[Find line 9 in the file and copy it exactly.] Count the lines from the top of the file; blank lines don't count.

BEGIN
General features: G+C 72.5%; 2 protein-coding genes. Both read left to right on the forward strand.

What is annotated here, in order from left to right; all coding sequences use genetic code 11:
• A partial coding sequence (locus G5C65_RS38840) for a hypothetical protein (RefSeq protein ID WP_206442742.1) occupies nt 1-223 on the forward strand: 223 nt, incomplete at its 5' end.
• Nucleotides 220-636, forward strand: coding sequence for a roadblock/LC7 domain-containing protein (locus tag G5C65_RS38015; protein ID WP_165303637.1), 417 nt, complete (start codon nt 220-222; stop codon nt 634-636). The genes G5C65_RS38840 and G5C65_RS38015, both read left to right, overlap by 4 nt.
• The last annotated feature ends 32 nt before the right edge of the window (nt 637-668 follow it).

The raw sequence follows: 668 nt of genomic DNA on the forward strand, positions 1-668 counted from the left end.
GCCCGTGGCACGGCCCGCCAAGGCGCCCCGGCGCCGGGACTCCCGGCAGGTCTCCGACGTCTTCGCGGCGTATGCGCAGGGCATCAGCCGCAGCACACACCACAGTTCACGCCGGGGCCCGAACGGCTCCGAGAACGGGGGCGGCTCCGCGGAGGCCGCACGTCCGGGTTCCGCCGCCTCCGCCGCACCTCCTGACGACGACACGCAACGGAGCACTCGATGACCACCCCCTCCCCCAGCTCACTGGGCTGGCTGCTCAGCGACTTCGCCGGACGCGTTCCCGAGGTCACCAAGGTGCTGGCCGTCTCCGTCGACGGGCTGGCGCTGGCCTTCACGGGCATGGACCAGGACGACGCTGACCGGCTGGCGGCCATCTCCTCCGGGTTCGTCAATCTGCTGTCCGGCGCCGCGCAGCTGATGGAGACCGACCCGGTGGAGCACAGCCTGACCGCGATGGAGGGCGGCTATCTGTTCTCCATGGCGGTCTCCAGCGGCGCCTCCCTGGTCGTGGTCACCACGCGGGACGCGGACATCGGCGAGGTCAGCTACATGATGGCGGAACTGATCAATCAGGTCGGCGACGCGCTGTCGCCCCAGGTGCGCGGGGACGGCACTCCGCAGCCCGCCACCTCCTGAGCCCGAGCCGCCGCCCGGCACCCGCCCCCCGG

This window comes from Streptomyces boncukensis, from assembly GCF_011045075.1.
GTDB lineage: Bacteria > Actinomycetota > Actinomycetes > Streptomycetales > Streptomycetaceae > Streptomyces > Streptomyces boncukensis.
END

GTDB lineage: Bacteria > Actinomycetota > Actinomycetes > Streptomycetales > Streptomycetaceae > Streptomyces > Streptomyces boncukensis.